Sunday, October 2, 2011

[Shefa] RE: 'Covenant of Creatures', Levinas, and other stuff


Dear fellow Shefa-ites,

For those who may have any interest in the intersection of philosophy and theology in Judaism (I have difficulty understanding how anyone would not!), I am currently reading Michael Fagenblat's book "Covenant of Creatures:  Levinas's Philosophy of Judaism" and it just keeps getting better and better!
Given that Levinas is a bridge between the secular world of academic philosophy and the religious world of Judaic theology, these ideas are especially relevant to anyone involved in the Conservative movement--or, for that matter, any contemporary Jew interested in modern Jewish thought. 
While Levinas can be considered a Continental philosopher who originally trained in the German school of phenomenology under Husserl, his ideas about the primacy of ethics, the implications of the face-to-face encounter between human "existents", the difference between mere existence and ethical / covenantal living, as well as the importance of freedom and responsibility in the context of morality, the imperative of taking action to counter-act evil, are all critically important issues and deep insights for the contemporary world as it totters on the edge.

Is there anyone at JTS who is teaching this stuff???  With the kind of passion that comes across in Fagenblat's book??  I am assuming that Rabbi Ira Stone of the Philadelphia Mussar Institute may be involved in that endeavor.

Seems to me that Michael Fagenblat might be someone that the JTS might consider bringing in for a lecture at some point.

Or, if not JTS, then maybe the Foundation for Jewish Studies ( ) based in the suburbs of Washington/Baltimore (Rockville, MD) that seems to be doing some very cool stuff in its guest lecture series (check it out!).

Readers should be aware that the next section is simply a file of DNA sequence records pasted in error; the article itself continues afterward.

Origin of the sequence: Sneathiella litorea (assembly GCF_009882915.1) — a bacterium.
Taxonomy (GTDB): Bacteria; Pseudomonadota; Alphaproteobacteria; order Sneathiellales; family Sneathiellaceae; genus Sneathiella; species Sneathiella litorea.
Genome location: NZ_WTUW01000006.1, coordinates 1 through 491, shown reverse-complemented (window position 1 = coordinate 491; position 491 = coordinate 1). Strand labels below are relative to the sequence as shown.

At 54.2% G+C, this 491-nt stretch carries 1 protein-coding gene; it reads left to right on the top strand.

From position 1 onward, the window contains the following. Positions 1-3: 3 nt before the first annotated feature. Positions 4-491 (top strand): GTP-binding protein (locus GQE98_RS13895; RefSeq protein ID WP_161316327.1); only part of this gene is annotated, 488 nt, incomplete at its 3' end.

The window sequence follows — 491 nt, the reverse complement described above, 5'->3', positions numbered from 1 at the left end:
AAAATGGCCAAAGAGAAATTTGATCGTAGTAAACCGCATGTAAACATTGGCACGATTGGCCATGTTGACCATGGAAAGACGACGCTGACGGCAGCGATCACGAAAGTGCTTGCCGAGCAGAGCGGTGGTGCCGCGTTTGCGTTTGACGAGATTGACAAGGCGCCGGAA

By the way, there was what sounds like it was a great amazing seminar given by Professor Leora Batnitzky (director of the Princeton Tikvah Project on Modern Jewish Thought--check it out!) on "Revelation" in Modern Jewish Thought back on the Labor Day Weekend in a retreat sponsored by the FJS.
I was totally bummed out because I was unable to get in because it sold out and registration closed out before I got wind of it, and am now anxiously awaiting to see if the JFS is going to make audio from Professor Batnitzky's lectures available on line.  Until that happens, if you are interested in the topic, you can check out the reading list, lecture notes and related materials provided by Professor Batnitzky at the following webpage:     
And--wouldn't you know it?--Emmanuel Levinas, along with Emil Fackenheim, are referenced in the fourth session of this course on post-Holocaust Jewish thought. 
The historical context for all of this looking at Levinas's biography, for example, is totally unprecedented in all of Jewish history.  And so one would expect that a brilliant thinker like Levinas engaged deeply, directly and personally in the Shoah as an officer in the French Resistance captured and imprisoned by the Germans, would be moved to an altogether radically new level of insight by his direct personal experiences.  And, I believe, he was.  And we all can potentially receive the gifts of his insight.

Wishing everyone an easy fast on YK coming up this Shabbos.

G'mar Chatimah Tovah, y'all!



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